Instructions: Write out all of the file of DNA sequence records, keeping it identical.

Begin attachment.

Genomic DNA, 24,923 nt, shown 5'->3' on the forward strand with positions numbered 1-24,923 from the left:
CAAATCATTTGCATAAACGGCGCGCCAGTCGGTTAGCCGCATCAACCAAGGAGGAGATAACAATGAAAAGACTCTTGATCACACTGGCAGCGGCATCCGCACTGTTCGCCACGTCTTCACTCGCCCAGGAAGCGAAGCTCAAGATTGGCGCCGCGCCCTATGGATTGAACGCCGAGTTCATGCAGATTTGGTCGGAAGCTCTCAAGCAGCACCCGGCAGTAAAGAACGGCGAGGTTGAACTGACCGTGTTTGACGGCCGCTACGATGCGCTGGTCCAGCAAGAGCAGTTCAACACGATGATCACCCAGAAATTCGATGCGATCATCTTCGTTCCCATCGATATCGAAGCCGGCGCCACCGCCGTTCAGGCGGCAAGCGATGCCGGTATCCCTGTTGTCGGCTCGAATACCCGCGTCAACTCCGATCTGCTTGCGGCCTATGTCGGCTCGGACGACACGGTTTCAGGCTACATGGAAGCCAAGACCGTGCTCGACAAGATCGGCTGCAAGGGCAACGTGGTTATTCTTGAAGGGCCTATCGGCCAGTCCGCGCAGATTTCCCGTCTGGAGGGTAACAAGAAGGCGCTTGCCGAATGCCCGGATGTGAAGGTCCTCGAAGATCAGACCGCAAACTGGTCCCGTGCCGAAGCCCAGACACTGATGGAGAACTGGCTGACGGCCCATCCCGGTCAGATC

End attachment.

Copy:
Genomic DNA, 24,923 nt, shown 5'->3' on the forward strand with positions numbered 1-24,923 from the left:
CAAATCATTTGCATAAACGGCGCGCCAGTCGGTTAGCCGCATCAACCAAGGAGGAGATAACAATGAAAAGACTCTTGATCACACTGGCAGCGGCATCCGCACTGTTCGCCACGTCTTCACTCGCCCAGGAAGCGAAGCTCAAGATTGGCGCCGCGCCCTATGGATTGAACGCCGAGTTCATGCAGATTTGGTCGGAAGCTCTCAAGCAGCACCCGGCAGTAAAGAACGGCGAGGTTGAACTGACCGTGTTTGACGGCCGCTACGATGCGCTGGTCCAGCAAGAGCAGTTCAACACGATGATCACCCAGAAATTCGATGCGATCATCTTCGTTCCCATCGATATCGAAGCCGGCGCCACCGCCGTTCAGGCGGCAAGCGATGCCGGTATCCCTGTTGTCGGCTCGAATACCCGCGTCAACTCCGATCTGCTTGCGGCCTATGTCGGCTCGGACGACACGGTTTCAGGCTACATGGAAGCCAAGACCGTGCTCGACAAGATCGGCTGCAAGGGCAACGTGGTTATTCTTGAAGGGCCTATCGGCCAGTCCGCGCAGATTTCCCGTCTGGAGGGTAACAAGAAGGCGCTTGCCGAATGCCCGGATGTGAAGGTCCTCGAAGATCAGACCGCAAACTGGTCCCGTGCCGAAGCCCAGACACTGATGGAGAACTGGCTGACGGCCCATCCCGGTCAGATC